#6: William Shakespeare
“Love all, trust a few, do wrong to none.”
It’s fair to say the Bard knew a thing or two about love and is a veritable fountain—dare we say a Tempest?—of amorous witticisms, the king of love quotes.
Shakespeare is such an integral author at this point, not just to English or even Western but World literature and the human experience as a whole, that it’s worth looking at a couple other love quotes by him to place this one in its proper context.
This selection from All’s Well That Ends Well comes from the character of the Countess as a part of a brief, advisory monologue.
A much more famous such monologue occurs in Hamlet, where Polonius advises Laertes—and us all—“To thine own self be true.”
In both advisory monologues, the preciousness of trust is emphasized, as Polonius telling Laertes to “Give every man thy ear, but few thy voice” is somewhat similar in nature to the Countess’ advice to “Love all, [but] trust a few.”
In both cases, openness and trust are both necessary, but the latter is precious to the point of rarity, which is true in Elizabethan love quotes as well as love today. Part of that precious rarity may be seen as deriving from the fact that Shakespeare often depicts true love as a perfect or even perfect-imperfect fit.
Romeo and Juliet’s first lines to one another famous fit together to form a perfect sonnet, while “Sonnet 116” famously declares that “Love is not love. Which alters when it alteration finds” and describes love as “an ever-fixed mark.”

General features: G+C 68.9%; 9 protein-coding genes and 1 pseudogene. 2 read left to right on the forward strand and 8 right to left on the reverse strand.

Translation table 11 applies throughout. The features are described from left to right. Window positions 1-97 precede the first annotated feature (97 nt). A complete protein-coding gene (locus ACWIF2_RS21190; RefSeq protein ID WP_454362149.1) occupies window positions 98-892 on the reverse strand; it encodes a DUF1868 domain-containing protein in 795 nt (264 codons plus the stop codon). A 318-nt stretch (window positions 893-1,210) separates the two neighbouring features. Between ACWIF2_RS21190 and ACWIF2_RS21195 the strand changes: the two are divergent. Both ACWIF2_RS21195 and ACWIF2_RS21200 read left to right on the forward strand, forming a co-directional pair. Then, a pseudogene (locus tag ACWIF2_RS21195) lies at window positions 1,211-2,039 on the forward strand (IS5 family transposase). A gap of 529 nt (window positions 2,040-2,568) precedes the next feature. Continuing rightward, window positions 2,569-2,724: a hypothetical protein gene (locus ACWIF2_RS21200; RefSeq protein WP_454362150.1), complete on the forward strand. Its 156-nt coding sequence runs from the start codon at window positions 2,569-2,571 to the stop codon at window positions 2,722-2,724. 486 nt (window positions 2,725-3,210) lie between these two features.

What do all these love quotes do to our understanding of this line? It shows the fragility of both love and that idea of its rareness, for one thing. Lest we forget, Romeo and Juliet and Hamlet are tragedies where things don’t turn out well for couples in love, to say the least.
What’s more, if love really is “an ever-fixed mark,” might that mean it’s inflexible or unattainable for mere mortals such as ourselves? It’s not as if you and the person you love are likely to spit out a sonnet in your first mumbling, bumbling hellos.
Love being so rare means the pressure to perform (one way or another) is intense…but wait—wasn’t the Countess’ advice to “Love all?” There are different forms of love in life, and Shakespeare recognizes that and reflects it in his own writing.
Love between yourself and a partner? That’s rare, but so is general human compassion, making it all the more important to share that general “love” for and of mankind whenever possible. “Do wrong to none” and do right to as many as possible, all while making sure to “trust a few” and keep that trust rare, pure and lasting as…well, an “ever-fixed mark.”